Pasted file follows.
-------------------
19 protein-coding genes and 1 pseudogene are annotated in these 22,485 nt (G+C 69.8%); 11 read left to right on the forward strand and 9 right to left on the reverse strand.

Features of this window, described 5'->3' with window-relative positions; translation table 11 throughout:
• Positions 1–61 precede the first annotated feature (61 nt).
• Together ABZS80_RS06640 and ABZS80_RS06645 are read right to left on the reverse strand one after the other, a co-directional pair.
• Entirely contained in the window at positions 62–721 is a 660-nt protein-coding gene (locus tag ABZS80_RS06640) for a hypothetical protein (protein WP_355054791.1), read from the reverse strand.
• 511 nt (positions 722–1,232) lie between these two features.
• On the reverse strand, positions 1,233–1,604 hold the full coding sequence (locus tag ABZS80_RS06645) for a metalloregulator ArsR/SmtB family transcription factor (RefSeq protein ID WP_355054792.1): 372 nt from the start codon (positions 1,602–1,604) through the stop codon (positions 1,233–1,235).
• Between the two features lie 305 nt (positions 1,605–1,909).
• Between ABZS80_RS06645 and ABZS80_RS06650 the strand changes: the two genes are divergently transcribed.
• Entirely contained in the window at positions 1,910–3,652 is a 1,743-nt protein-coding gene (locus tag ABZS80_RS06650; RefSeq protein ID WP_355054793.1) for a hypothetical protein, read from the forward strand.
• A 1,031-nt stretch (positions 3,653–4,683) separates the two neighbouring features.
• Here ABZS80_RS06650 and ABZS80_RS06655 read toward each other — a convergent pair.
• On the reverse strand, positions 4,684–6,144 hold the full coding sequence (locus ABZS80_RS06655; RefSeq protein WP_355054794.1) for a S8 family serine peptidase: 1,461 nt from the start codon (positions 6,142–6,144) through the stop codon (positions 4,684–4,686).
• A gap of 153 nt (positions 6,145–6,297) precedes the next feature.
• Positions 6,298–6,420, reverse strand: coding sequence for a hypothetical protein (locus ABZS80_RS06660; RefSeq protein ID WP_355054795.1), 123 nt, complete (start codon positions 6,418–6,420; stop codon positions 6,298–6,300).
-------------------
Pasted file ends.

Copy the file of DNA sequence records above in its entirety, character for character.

19 protein-coding genes and 1 pseudogene are annotated in these 22,485 nt (G+C 69.8%); 11 read left to right on the forward strand and 9 right to left on the reverse strand.

Features of this window, described 5'->3' with window-relative positions; translation table 11 throughout:
• Positions 1–61 precede the first annotated feature (61 nt).
• Together ABZS80_RS06640 and ABZS80_RS06645 are read right to left on the reverse strand one after the other, a co-directional pair.
• Entirely contained in the window at positions 62–721 is a 660-nt protein-coding gene (locus tag ABZS80_RS06640) for a hypothetical protein (protein WP_355054791.1), read from the reverse strand.
• 511 nt (positions 722–1,232) lie between these two features.
• On the reverse strand, positions 1,233–1,604 hold the full coding sequence (locus tag ABZS80_RS06645) for a metalloregulator ArsR/SmtB family transcription factor (RefSeq protein ID WP_355054792.1): 372 nt from the start codon (positions 1,602–1,604) through the stop codon (positions 1,233–1,235).
• Between the two features lie 305 nt (positions 1,605–1,909).
• Between ABZS80_RS06645 and ABZS80_RS06650 the strand changes: the two genes are divergently transcribed.
• Entirely contained in the window at positions 1,910–3,652 is a 1,743-nt protein-coding gene (locus tag ABZS80_RS06650; RefSeq protein ID WP_355054793.1) for a hypothetical protein, read from the forward strand.
• A 1,031-nt stretch (positions 3,653–4,683) separates the two neighbouring features.
• Here ABZS80_RS06650 and ABZS80_RS06655 read toward each other — a convergent pair.
• On the reverse strand, positions 4,684–6,144 hold the full coding sequence (locus ABZS80_RS06655; RefSeq protein WP_355054794.1) for a S8 family serine peptidase: 1,461 nt from the start codon (positions 6,142–6,144) through the stop codon (positions 4,684–4,686).
• A gap of 153 nt (positions 6,145–6,297) precedes the next feature.
• Positions 6,298–6,420, reverse strand: coding sequence for a hypothetical protein (locus ABZS80_RS06660; RefSeq protein ID WP_355054795.1), 123 nt, complete (start codon positions 6,418–6,420; stop codon positions 6,298–6,300).